use. Our Chief Medical Officer also reviews each case individually so that specialists see only the most appropriate referrals. • Providing Enabling Services: We provide services such as transportation and translation so that you don’t have to wonder if a patient is going to miss an appointment or if there will be a language barrier. • Providing Case Management Services: We work with each patient one-on-one to coordinate followthrough on all medical needs. • Providing All Needed Services: Through our partnerships, we ensure that a full scope of services is available to all of our patients, from hospital and ancillary services to a defined pharmacy benefit.

Join over 75 specialists as a Project Access volunteer! Project Access is actively recruiting physicians, hospitals, and ancillary service providers to participate in our program. Together we can ensure that our vulnerable populations have access to needed healthcare services. Your commitment to Project Access is needed for our success! Please visit our website at to learn more and to sign up.

Sign up NOW at We need your volunteer commitment to help even one patient. Our Medical Community Liaison, Rosemarie Marshall Johnson, MD, can answer your questions. Dr. Johnson can be paged at 619.290.5351. You may also contact Lauren Radano, Healthcare Access Manager, at 858.565.7930. february 2010 SAN  DIEGO  P HYSICIAN . o rg


classifieds CLINICAL STUDIES CLINICAL STUDY: Dr. Timothy Bailey, boardcertified endocrinologist and ACRP-certified physician investigator, invites you to participate in a research study to determine if treating obstructive sleep apnea (OSA) may lead to improvements in diabetes control and other health benefits for people with type 2 diabetes. Tests results obtained from wearing a sleep-screening device in your home overnight may indicate whether or not you have OSA. If positive, you will be scheduled for an overnight visit to a sleep clinic and then assigned to sleep apnea therapy and lifestyle counseling or you will receive lifestyle counseling with sleep apnea therapy occurring upon completion of the study, if you would like treatment. If you are interested in this study or would like more information, please call (877) 567-2627 or email us at [731] OFFICE SPACE Beautiful Office in Scripps La Jolla Ximed Building to Share/Sublet: Scripps La Jolla Ximed office to sublet/share. Upscale décor; currently equipped for ophth. Could work well for derm, cosmetic, bariatric, neuro, IM, etc., or even consultant. Days/fees negotiable/reasonable, ~1700ft2, could share staff/phones, etc. (858) 449-9867 or [787]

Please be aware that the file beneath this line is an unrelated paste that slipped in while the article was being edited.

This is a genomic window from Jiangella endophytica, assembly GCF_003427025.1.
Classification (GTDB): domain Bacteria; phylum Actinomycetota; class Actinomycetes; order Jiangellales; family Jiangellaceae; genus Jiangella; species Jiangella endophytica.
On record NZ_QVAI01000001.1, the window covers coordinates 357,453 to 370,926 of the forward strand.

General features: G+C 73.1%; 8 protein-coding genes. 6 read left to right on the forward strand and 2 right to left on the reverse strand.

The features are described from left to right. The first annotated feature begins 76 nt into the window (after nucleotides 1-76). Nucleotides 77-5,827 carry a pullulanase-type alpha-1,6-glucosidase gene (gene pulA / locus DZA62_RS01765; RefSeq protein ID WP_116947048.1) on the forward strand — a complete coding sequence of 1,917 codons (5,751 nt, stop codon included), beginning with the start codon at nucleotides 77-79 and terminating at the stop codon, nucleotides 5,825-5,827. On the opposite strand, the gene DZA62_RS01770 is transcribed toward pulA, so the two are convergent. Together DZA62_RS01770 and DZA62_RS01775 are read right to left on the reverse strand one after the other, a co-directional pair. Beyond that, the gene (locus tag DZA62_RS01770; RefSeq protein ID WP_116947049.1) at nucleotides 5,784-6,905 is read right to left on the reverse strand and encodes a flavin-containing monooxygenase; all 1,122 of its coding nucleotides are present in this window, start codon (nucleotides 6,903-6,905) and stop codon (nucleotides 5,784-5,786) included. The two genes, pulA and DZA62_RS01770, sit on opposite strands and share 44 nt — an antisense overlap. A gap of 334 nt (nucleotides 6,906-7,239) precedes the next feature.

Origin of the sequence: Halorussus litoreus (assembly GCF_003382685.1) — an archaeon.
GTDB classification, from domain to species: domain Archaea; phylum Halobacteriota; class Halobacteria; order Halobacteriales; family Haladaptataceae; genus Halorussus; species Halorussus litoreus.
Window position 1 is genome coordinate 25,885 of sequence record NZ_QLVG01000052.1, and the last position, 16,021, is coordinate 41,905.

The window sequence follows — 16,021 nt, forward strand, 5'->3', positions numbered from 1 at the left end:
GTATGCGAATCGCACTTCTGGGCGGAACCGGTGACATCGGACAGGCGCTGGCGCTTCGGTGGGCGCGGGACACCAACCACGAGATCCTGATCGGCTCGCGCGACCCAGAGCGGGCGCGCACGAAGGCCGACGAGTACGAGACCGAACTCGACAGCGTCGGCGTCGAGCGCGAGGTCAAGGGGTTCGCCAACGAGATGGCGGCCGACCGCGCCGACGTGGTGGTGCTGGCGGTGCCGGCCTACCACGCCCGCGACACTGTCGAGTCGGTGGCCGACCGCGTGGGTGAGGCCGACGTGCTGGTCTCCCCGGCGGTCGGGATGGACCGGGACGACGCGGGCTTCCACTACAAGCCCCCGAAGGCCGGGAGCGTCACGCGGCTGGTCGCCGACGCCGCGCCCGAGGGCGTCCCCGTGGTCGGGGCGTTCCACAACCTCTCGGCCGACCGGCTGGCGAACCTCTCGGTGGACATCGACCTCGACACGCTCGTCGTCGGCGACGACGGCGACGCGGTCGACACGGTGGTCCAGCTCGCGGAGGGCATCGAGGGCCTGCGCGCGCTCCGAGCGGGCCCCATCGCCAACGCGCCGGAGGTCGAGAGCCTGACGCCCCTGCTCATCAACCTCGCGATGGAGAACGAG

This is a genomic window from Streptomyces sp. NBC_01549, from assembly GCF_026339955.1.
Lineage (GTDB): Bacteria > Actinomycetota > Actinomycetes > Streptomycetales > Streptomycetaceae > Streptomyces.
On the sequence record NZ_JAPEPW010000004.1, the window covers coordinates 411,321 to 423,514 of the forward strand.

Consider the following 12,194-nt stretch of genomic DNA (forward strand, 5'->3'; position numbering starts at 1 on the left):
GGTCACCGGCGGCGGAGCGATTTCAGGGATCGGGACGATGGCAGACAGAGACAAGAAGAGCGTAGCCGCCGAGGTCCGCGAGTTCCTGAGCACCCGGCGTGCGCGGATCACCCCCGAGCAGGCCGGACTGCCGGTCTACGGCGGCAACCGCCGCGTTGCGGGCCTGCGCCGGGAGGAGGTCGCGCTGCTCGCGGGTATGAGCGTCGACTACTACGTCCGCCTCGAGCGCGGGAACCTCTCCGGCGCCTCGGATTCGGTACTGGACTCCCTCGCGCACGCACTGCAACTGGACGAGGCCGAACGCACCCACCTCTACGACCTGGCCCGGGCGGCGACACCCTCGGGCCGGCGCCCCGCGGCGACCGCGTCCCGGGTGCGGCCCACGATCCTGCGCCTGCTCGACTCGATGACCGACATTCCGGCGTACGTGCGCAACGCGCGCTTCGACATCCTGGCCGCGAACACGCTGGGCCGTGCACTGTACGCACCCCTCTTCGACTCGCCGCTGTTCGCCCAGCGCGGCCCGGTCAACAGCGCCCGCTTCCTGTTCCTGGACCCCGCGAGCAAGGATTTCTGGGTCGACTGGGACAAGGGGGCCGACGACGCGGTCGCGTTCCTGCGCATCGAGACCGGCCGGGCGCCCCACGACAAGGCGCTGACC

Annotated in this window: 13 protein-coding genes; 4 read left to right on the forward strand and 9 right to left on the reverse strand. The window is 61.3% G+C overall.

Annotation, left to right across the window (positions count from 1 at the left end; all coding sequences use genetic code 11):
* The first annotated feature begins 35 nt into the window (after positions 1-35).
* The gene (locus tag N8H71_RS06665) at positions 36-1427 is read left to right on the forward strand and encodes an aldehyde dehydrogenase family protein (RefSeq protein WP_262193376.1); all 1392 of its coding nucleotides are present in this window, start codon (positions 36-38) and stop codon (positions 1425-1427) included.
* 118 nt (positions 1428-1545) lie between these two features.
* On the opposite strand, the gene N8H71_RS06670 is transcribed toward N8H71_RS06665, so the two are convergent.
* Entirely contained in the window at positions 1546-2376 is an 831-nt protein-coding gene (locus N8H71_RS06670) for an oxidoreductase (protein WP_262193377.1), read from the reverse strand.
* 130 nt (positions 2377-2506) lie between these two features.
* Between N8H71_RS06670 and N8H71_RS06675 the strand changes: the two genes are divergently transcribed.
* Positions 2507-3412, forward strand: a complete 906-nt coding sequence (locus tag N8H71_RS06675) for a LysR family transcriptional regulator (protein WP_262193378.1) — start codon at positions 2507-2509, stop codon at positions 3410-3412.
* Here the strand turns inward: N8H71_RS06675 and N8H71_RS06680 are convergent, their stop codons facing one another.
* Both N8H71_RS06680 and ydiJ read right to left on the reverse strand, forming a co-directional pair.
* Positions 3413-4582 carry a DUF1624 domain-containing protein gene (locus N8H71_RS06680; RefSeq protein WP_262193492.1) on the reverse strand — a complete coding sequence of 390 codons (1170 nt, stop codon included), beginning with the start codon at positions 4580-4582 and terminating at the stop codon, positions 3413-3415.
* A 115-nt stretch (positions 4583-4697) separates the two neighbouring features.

10 minutes from Grossmont Hospital. Looking to share with part-time or full-time physician. Fully furnished, fully equipped, with X-ray equipment and three exam rooms. Please call (619) 6680900 or email either or [784]

Reach 8,500 doctors by advertising in San Diego Physician magazine. Contact Dari Pebdani today! 858-231-1231 or

NEW MEDICAL BUILDING ALONG I-15: Pinnacle Medical Plaza is a new 80,000 SF building recently completed off Scripps Poway Parkway. The location is perfect for serving patients along the I-15 from Mira Mesa to Rancho Bernardo and reaches west with easy access to Highway 56. Suites are available from 1,000—11,000 SF and will be improved to meet exact requirements. FREE RENT INCENTIVES and a generous improvement allowance is provided. For information, contact Ed Muna at 619-702-5655, SORRENTO VALLEY/MIRA MESA OFFICE SPACE TO SHARE: Space includes physician’s office, three exam rooms, and space for receptionist. This office is available Monday, Wednesday, and Friday afternoons. Reduce your overhead by sharing space. Call us at (858) 458-0940 or fax your letter of interest to (858) 458-3688. [785] OFFICE SPACE TO SHARE: Currently occupied by orthopaedic surgeon situated in La Mesa, five minutes away from Alvarado Hospital and

MEDICAL OFFICE SPACE TO LEASE, ALL OR PART: Up to 1,100ft2. Owner may also be willing to sell. Great location in medical/dental complex in Poway, next to Pomerado Hospital (borders Rancho Bernardo). Open treatment areas and private treatment rooms, two bathrooms, waiting room/ lobby, front office. Second floor. Elevator/stair access. Beautiful view of the hills. Ideal for medical, physical therapy, chiropractic, acupuncture, complementary/alternative medicine, massage/body work, etc. Patients/clients from Poway, Rancho Bernardo, Carmel Mountain, 4-S Ranch, Scripps Ranch, Escondido, Ramona, etc. Contact Debbie Summers at (858) 382-8127 or debjsummers1@ [782] 1,200FT2–1,600FT2 OF OFFICE SPACE IN EAST SAN DIEGO/LA MESA AVAILABLE FOR LEASE: Ideal as a satellite clinic or administrative office, on University Ave. near 70th St. Very visible tower signage provides outstanding visibility and exposure to cars and pedestrians on University Ave. Adjacent to a pediatrics office, and with easy access from Highways 8, 94, 125, and 15, Alvarado